Nigeria FA reiterates decision to reduce bonus payments

Nigeria players

The Nigeria Football Federation (NFF) has insisted it will not back down on its decision to slash bonuses paid to the players in the national team.

The NFF's decision to reduce performance money from $10,000 for a win and $5,000 for a draw to $5,000 and $2,500 respectively led to the national team almost boycotting the Confederations Cup in Brazil in June.

Although the country's sports ministry has assembled a panel to investigate the bonus row that fuelled anger within the squad, the NFF says it will not make a dramatic U-turn.

"It was a decision taken by the NFF executive committee after a thorough deliberation," NFF general secretary Musa Amadu said.

"We've taken into account the peculiar situation [financial problems] of how things are with the federation.

"The [amounts of] $5,000 for a win and $2,500 for a draw is what we have settled for, agreed with the team and can actually afford.

"We inherited the $10,000 amount and, with good intention, decided to continue paying the players that sum in order to motivate them.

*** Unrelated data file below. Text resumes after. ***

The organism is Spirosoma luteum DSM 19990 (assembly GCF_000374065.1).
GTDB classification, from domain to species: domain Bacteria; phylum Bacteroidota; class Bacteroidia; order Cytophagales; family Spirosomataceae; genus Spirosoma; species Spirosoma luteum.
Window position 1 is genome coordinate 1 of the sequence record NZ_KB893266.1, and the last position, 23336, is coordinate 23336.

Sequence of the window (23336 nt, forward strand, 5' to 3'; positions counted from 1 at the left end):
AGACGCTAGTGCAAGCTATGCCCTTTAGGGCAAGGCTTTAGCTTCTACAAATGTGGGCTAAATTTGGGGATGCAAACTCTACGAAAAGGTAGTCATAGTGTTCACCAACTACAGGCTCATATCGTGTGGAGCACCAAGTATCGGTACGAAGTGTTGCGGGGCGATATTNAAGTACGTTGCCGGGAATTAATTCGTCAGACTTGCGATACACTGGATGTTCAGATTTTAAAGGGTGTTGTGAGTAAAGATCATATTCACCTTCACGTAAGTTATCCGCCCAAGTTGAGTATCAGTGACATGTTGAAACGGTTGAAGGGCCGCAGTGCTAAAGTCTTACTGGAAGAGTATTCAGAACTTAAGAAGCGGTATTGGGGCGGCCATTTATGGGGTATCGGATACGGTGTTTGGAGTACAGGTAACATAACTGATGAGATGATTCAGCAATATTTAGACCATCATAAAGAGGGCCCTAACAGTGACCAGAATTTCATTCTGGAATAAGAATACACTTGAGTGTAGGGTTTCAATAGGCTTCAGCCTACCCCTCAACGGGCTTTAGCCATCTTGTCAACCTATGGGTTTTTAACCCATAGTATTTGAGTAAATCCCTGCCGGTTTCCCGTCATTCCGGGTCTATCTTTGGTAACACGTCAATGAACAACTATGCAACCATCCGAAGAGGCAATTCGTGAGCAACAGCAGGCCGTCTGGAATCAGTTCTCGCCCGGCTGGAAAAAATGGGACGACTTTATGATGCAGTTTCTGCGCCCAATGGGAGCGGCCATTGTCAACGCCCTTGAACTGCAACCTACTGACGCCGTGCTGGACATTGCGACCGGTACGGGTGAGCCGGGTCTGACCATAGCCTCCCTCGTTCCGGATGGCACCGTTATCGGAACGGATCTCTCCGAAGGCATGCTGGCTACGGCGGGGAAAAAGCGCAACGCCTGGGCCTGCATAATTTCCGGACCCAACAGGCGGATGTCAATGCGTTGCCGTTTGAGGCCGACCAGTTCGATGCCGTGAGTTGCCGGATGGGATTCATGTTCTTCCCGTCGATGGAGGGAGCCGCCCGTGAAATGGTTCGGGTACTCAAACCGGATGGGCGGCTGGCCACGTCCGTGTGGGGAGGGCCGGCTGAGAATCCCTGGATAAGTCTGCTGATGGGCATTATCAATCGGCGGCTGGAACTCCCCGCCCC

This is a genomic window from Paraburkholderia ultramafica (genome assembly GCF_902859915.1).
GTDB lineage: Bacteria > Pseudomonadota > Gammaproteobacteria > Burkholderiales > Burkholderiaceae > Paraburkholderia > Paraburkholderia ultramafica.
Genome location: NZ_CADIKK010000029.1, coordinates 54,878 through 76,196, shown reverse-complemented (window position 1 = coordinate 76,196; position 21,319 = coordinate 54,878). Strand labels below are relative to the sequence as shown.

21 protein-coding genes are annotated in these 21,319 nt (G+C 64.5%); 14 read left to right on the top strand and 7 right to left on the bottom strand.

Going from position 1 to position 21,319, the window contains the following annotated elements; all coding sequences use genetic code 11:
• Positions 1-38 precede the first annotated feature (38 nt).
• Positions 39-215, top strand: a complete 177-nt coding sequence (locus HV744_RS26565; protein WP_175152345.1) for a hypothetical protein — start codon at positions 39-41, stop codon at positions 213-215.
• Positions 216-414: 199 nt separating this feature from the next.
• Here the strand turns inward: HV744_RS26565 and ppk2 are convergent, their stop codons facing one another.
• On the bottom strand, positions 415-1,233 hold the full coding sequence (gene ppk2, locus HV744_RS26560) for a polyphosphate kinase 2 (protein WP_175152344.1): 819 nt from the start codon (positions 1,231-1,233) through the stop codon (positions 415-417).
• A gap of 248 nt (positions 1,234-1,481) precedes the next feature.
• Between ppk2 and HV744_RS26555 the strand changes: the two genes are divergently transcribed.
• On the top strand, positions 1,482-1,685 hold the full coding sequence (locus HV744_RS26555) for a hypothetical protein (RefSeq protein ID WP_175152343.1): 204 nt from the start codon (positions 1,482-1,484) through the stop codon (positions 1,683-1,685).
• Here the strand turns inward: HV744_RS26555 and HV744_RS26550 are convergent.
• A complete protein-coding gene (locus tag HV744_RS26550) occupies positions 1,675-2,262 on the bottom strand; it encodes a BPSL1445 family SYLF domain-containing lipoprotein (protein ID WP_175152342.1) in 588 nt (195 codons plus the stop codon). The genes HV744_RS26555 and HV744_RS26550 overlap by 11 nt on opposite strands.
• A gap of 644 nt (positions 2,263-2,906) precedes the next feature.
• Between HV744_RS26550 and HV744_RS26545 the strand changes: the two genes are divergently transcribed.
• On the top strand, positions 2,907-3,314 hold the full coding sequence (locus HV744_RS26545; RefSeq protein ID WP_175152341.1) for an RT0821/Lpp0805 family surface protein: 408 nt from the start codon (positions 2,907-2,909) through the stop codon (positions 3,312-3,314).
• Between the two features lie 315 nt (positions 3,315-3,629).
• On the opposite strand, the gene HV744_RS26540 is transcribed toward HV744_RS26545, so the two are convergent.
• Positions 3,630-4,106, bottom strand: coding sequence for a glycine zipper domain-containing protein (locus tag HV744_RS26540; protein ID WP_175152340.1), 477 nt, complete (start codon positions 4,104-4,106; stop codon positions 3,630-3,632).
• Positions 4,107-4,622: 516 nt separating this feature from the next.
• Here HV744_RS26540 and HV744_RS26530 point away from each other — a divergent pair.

"With the financial challenge, we opted for a cost-cutting measure to accommodate our demands and we got everyone on board.

"It's significant to know that, at $5,000, the Super Eagles remain among the best-paid national teams in Africa - a fact the players need to understand."

The NFF's comments come despite the investigative panel not yet making public their findings.

With the bonus issue taking centre stage, the local media and fans are hoping it will not disrupt the Super Eagles' World Cup qualifying campaign, with a must-win final Group F game against Malawi coming up next month.

"We are trying not to undermine the laudable efforts of the panel investigating the bonus row," NFF spokesman Ademola Olajire told BBC Sport.

"The way the federation is operating right now is based on the financial situation.

"At the moment, there is no change on the bonus agreement. We are confident everyone will respect the NFF's position on this matter."

The poor financial position of the NFF has already forced the country to cut their backroom staff and slashed the salaries and allowances of the various national team coaches, excluding coach Stephen Keshi.

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